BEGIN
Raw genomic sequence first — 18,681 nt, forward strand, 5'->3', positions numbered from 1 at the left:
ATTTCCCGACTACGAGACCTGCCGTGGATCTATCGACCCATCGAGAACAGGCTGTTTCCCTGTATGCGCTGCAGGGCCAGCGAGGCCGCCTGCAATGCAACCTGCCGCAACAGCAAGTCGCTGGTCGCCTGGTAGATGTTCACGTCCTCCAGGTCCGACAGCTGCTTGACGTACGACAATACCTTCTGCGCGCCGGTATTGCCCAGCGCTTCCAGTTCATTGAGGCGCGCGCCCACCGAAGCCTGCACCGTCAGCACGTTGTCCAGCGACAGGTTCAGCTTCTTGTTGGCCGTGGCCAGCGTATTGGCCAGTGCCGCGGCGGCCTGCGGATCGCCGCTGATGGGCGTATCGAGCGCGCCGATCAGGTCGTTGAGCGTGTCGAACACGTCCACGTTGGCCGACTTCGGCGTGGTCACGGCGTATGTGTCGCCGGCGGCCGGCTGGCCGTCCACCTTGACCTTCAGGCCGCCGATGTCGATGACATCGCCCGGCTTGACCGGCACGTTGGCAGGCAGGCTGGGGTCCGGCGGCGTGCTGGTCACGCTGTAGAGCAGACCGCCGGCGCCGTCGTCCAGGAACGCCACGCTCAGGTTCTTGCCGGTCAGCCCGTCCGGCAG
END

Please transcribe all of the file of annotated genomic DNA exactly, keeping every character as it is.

Raw genomic sequence first — 18,681 nt, forward strand, 5'->3', positions numbered from 1 at the left:
ATTTCCCGACTACGAGACCTGCCGTGGATCTATCGACCCATCGAGAACAGGCTGTTTCCCTGTATGCGCTGCAGGGCCAGCGAGGCCGCCTGCAATGCAACCTGCCGCAACAGCAAGTCGCTGGTCGCCTGGTAGATGTTCACGTCCTCCAGGTCCGACAGCTGCTTGACGTACGACAATACCTTCTGCGCGCCGGTATTGCCCAGCGCTTCCAGTTCATTGAGGCGCGCGCCCACCGAAGCCTGCACCGTCAGCACGTTGTCCAGCGACAGGTTCAGCTTCTTGTTGGCCGTGGCCAGCGTATTGGCCAGTGCCGCGGCGGCCTGCGGATCGCCGCTGATGGGCGTATCGAGCGCGCCGATCAGGTCGTTGAGCGTGTCGAACACGTCCACGTTGGCCGACTTCGGCGTGGTCACGGCGTATGTGTCGCCGGCGGCCGGCTGGCCGTCCACCTTGACCTTCAGGCCGCCGATGTCGATGACATCGCCCGGCTTGACCGGCACGTTGGCAGGCAGGCTGGGGTCCGGCGGCGTGCTGGTCACGCTGTAGAGCAGACCGCCGGCGCCGTCGTCCAGGAACGCCACGCTCAGGTTCTTGCCGGTCAGCCCGTCCGGCAG